The Swiss-based Bruno Manser Fund (BMF) suspects the Leonardo DiCaprio Foundation (LDF) has received bribe money from Malaysians who are connected to the high-profile 1Malaysia Development Berhad (1MDB) corruption scandal, namely Riza Aziz, Low Taek Jho (“Jho Low”), Tan Kim Loong and Riza Aziz’s film production company, Red Granite Pictures.

Leonardo DiCaprio leads the role in the Revenant.

Leonardo DiCaprio leads the role in the Revenant.

The BMF has already written Swiss bank Julius Baer, the main bank linked to DiCaprio’s foundation and asked to provide information on their due diligence when it comes to the acceptance of donations from Politically Exposed Persons (PEPs) from Malaysia.

The bank responded it expects the LDF to conduct due diligence and prevent damage to its charitable goals.  The bank subtly distanced itself from donations the foundation had received from individuals connected to the 1MDB corruption scandal. DiCaprio, however, is yet to answer questions.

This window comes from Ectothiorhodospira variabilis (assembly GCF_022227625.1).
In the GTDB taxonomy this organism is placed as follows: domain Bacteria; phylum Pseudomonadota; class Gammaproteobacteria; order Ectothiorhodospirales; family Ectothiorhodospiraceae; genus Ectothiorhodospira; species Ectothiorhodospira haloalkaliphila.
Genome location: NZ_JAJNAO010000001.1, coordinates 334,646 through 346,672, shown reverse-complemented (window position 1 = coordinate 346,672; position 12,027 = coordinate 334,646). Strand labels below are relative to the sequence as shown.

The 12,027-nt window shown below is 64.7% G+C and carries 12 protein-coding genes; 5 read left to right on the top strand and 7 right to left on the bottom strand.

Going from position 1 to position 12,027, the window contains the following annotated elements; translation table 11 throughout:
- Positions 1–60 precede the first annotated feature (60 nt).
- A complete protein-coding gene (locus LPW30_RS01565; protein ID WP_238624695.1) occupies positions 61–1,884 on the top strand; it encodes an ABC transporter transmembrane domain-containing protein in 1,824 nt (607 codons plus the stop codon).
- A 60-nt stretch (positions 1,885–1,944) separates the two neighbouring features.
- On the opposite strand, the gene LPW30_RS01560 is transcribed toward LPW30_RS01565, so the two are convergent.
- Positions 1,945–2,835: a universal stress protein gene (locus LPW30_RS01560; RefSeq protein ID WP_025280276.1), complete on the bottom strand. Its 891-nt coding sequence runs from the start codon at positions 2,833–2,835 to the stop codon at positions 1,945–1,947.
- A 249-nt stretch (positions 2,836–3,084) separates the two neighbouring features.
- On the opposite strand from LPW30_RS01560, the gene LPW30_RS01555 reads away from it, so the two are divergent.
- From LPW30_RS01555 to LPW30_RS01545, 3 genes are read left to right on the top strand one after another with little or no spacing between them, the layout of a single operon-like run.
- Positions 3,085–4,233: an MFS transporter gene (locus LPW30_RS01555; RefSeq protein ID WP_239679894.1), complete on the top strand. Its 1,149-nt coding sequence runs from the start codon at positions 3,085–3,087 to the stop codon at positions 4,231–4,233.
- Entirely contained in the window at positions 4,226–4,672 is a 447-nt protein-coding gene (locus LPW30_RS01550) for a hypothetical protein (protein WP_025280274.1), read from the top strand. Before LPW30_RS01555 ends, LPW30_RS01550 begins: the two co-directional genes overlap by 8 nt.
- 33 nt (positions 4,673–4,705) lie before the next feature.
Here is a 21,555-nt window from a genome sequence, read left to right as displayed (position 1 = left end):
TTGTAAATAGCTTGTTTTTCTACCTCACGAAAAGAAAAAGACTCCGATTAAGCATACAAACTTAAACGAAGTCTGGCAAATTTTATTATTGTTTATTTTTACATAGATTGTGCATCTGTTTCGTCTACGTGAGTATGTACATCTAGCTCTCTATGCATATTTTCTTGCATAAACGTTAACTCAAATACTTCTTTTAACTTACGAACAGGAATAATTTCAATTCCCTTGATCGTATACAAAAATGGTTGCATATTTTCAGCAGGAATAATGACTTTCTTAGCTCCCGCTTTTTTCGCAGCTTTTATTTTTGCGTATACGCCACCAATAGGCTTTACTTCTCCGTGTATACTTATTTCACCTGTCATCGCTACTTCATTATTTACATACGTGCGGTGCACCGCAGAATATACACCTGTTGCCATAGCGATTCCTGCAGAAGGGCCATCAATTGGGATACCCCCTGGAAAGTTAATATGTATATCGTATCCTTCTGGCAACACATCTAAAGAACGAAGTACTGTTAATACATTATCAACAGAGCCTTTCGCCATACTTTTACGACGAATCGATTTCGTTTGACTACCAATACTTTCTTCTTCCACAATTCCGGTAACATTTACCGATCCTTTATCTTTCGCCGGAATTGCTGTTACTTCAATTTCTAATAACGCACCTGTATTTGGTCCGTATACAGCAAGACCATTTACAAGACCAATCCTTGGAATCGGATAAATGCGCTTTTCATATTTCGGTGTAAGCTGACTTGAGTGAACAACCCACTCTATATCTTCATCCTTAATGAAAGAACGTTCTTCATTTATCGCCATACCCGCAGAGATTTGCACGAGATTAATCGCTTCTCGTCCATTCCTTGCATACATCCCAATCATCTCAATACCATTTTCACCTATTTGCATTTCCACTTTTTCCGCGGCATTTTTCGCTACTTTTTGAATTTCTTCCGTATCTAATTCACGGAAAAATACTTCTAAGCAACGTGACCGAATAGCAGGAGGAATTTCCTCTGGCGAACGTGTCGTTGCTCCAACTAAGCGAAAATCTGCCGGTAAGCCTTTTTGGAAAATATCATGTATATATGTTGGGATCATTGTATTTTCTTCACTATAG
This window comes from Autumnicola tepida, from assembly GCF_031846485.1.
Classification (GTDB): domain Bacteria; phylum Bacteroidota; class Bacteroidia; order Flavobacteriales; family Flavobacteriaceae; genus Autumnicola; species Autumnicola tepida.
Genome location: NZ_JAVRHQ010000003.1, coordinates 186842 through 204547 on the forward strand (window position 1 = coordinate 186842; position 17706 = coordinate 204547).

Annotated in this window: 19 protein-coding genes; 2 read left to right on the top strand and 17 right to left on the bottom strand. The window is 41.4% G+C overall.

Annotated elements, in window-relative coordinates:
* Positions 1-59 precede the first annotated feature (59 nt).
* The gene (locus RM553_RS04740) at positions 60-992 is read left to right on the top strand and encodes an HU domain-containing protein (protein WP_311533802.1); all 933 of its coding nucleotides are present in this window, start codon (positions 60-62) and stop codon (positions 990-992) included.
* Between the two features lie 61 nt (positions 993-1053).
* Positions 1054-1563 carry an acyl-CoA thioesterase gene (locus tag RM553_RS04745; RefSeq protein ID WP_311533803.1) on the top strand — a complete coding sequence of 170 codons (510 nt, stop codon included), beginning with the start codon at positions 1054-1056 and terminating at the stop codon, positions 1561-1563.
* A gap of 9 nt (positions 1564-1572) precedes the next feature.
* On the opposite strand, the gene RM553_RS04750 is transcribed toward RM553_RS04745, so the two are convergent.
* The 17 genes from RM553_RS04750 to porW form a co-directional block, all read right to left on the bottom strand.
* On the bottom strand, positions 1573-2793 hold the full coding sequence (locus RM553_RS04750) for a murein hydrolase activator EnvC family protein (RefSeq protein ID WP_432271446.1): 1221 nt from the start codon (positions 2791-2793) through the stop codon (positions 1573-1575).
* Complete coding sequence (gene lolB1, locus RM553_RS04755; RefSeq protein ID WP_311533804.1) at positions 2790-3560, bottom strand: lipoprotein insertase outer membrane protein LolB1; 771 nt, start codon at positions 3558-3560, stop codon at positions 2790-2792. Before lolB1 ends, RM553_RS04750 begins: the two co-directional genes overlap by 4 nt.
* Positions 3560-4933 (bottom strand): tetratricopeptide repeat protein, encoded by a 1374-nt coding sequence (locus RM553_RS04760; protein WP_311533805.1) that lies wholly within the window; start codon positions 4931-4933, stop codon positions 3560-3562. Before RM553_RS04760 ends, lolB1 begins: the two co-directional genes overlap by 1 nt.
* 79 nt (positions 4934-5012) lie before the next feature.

Citing legal reasons, Julius Baer’s Co-Head of Marketing, Marco Perroni, said he couldn’t disclose if the bank managed accounts on behalf of the LDF. However, he stated that all transactions handled by the bank were carefully examined and that it also expected its partners to accept and handle donations with due care.

The Julius Baer Group supports charitable goals via the Julius Baer Foundation and via partner organizations.

“In case of problems, we discuss appropriate measures with our partners in order not to affect or damage the charitable goals and the beneficiaries. Naturally, we also expect from our partners to conduct due diligence and take measures. […]”

We can assure you that transactions and financial flows handled by our bank are generally subject to scrutiny with respect to their origin and use and that, in case of suspicion, reports would be made to the authorities in charge.

Last month, the BMF wrote to DiCaprio, calling for transparency on his financial ties with Riza Aziz, the stepson of Malaysian Prime Minister Najib Razak, and Jho Low, a key person behind the US$3.5 billion 1MDB scandal.

najib razak waving

Malaysia’s Prime Minister Najib Razak. Pic: AP.

The BMF said it recognizes the LDF’s important role in supporting rainforest protection and indigenous rights.

However, the organization also said DiCaprio and his foundation should never have accepted funds that proceed from corruption in Malaysia.